Showing 31 - 40 of 90 annotations contributed by Bertman, Sandra
Summary:Born with aortic stenosis in 1984, Adam Ferrara Jasheway died suddenly at age nineteen of cardiac arrest. Dedicated to the memory of her son, this collection poignantly charts a mother's trajectory of grief. The poems are divided/organized into six sections paralleling the process of alchemy: calcinatio (burning by fire), solutio (dissolving in water), sublimatio (rising in air), coagulatio (falling to earth), mortificatio (decaying), and transmutatio (healing).
Summary:Draped in blue rags, an emaciated old guitarist sits cross-legged, strumming his guitar in a desolate setting. He is WRAPPED in his music and grief. Like the blind prophet, Tiresias in the Greek tragedies, he has seen all and knows the tragic destination of our strivings--all result in loneliness and death. Painted in Barcelona, the distorted style is reminiscent of the drama found in Spanish religious painting, particularly that of El Greco. The melancholy and pathos of Picasso's works from his Blue period reflect his sadness at the suicide of his young friend, Casagemas.
Summary:West coast dancer John Henry made his life the subject of his final performance. Choreographer Bromberg and film maker Rosenberg collaborate with Henry in the creation of a work for the theatre based on his desire to leave an autobiographic legacy. Filmed during the last few years of Henry's life with HIV/AIDS, the documentary examines the image of self as one individual prepares to separate from body and personhood, and continues after his death.
Summary:The foreground of Painting features a man dressed in a black suit and holding an umbrella. His face, hoary and grotesque, is obscured above his moustache by the shadow of an umbrella. A yellow flower attached to the lapel of the man's jacket stands out clearly against the black of his clothing, and is the only yellow used in the painting.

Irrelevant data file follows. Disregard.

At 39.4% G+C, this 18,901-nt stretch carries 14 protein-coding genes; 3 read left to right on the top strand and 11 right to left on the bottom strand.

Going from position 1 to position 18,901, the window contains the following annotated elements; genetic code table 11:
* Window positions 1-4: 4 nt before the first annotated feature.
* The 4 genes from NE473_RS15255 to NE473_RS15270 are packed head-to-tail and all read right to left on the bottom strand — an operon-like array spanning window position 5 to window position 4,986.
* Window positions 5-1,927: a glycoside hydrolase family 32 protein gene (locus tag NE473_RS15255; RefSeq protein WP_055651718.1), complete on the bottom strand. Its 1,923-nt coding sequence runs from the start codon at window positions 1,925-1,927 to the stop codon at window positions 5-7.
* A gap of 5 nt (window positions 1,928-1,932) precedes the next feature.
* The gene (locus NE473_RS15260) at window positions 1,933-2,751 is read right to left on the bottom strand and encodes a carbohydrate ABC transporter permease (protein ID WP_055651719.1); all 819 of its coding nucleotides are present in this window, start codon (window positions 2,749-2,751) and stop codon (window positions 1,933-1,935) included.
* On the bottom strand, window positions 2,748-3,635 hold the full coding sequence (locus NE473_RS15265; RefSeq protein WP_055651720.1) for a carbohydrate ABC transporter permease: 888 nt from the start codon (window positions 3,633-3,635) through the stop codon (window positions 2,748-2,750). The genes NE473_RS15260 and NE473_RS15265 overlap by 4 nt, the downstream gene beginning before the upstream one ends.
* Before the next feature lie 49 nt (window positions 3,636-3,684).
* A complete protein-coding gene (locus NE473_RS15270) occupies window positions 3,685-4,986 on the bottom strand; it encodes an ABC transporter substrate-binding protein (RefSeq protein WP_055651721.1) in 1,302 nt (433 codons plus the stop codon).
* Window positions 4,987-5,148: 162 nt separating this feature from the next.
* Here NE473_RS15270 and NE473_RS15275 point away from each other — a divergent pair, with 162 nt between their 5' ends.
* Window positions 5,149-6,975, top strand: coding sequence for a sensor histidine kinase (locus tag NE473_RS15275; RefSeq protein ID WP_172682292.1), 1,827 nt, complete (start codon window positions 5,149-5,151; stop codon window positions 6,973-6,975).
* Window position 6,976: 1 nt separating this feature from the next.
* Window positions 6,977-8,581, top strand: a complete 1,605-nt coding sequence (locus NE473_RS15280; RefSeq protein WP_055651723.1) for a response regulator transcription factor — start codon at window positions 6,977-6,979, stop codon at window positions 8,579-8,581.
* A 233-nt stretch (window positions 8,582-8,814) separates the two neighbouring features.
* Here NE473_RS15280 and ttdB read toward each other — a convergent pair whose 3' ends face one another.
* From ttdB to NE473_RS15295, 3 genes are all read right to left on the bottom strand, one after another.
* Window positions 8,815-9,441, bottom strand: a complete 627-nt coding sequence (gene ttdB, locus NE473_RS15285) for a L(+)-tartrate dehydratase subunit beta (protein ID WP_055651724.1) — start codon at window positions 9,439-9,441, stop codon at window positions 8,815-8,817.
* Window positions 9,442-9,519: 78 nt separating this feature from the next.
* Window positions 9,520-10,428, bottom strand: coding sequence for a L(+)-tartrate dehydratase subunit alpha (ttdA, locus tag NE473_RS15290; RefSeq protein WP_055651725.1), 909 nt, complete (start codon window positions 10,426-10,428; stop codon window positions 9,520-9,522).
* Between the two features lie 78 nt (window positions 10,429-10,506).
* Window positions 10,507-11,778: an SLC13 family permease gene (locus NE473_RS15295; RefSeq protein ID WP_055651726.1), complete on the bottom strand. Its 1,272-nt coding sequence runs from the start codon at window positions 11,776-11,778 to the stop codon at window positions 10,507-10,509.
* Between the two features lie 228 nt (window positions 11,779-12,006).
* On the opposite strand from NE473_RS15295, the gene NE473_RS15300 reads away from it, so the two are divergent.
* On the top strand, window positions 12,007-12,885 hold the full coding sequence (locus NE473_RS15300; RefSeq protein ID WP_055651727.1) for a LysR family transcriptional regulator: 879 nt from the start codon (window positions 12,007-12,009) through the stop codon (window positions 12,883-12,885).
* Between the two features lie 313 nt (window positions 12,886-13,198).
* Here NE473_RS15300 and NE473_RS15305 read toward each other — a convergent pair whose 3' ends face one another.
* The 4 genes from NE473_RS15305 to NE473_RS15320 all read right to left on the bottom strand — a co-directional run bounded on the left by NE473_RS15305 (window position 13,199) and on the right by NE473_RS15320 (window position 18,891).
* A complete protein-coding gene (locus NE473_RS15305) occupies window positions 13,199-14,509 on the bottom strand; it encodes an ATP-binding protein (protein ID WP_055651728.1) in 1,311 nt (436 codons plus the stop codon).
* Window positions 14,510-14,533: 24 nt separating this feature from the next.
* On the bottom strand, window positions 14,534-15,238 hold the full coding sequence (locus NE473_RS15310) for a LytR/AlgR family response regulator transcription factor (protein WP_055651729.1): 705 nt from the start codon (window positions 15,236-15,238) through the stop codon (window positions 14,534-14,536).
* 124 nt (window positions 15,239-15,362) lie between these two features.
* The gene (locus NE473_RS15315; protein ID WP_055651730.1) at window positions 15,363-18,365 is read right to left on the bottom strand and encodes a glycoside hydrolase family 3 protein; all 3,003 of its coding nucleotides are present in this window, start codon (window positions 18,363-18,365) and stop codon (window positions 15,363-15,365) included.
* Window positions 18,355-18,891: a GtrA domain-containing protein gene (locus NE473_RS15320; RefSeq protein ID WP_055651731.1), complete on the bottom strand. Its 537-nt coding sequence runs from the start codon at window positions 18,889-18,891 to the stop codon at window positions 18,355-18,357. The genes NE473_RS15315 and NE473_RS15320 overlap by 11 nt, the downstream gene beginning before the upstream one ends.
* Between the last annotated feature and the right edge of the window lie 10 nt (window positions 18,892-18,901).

Summary:Three skeletons in black robes are busy in the task of watering and taking care of various plants. The skeleton in the foreground holds a green watering can, faces to the left, and walks behind a wooden construction of some sort. Behind him another skeleton clutches a stalk of blue flowers to his chest. In the background, the third skeleton faces away from us, apparently busy with some task at hand.
Summary:A suspended skeleton and a beautiful nude woman face one another. The skeleton, perhaps used by medical students or artists, hangs by its skull from a wire. At its feet are cluttered a few pieces of debris – a stone head and foot. A label attached to the skull reads “La Belle Rosine.”
Summary:An old man stands alone, accompanied only by his shadow. His bent body caves under some unknown force, and the man tries his best to remain upright by relying on two canes, one held in each hand. Facing to the front left of the paper, the old man appears to be on his way to some destination; his feet are not drawn with any suggestion of movement, however, and so it appears that despite his intentions, the old man cannot accomplish the simple goal of walking.
As much about the abusive treatment of women, and the clash of traditional and contemporary mores as it is about the HIV/AIDS pandemic, this beautifully crafted novel tells the story of a nineteen-year-old Mosa (for mosadi--woman) who has already lost two brothers to AIDS. The reader is caught up in the mega-deaths and non-mention of the dreaded acronym, AIDS, as the story unfolds. At their brother’s gravesite Mosa’s one remaining living brother is halted as he shovels in the final loads of earth: "All around him were fresh graves . . . He looked at the not fresh, fresh graves, and noted the dates of birth. Young people who had died prematurely . . . He had known about their long illnesses, their deaths and their funerals." (p. 20)
The author is the first (and only) female judge of the High Court of Botswana and a human rights activist. She is internationally renowned for bringing about the Dow Case, which challenged Botswana nationality laws; she argued successfully for revisions allowing women to pass their nationality on to their children.
A pregnant woman stands in profile to the viewer, with her head bowed down toward her belly and bared breasts. The woman’s eyes are closed and one hand, its fingers curled, is raised so that the palm faces away from her. Perhaps she is praying. A streak of grey angles up behind her head, possibly an abstract halo or wing.
The woman wears a colorful shawl, although her breasts are exposed. The shawl is intricately patterned with swirls and circles evocative of sperm and ova, respectively. A grey skull-cum-death’s head peers out from behind her belly. Beneath the woman and partially enshrouded by her shawl are three women who assume the same position of bent head, closed eyes, and raised hand(s).
All the activity in the image is compacted into a long pillar of sorts, the right side of which forms a fairly straight edge, and the left side of which curves outwards. Behind, a speckled golden-brown makes for a solid background with no perspective.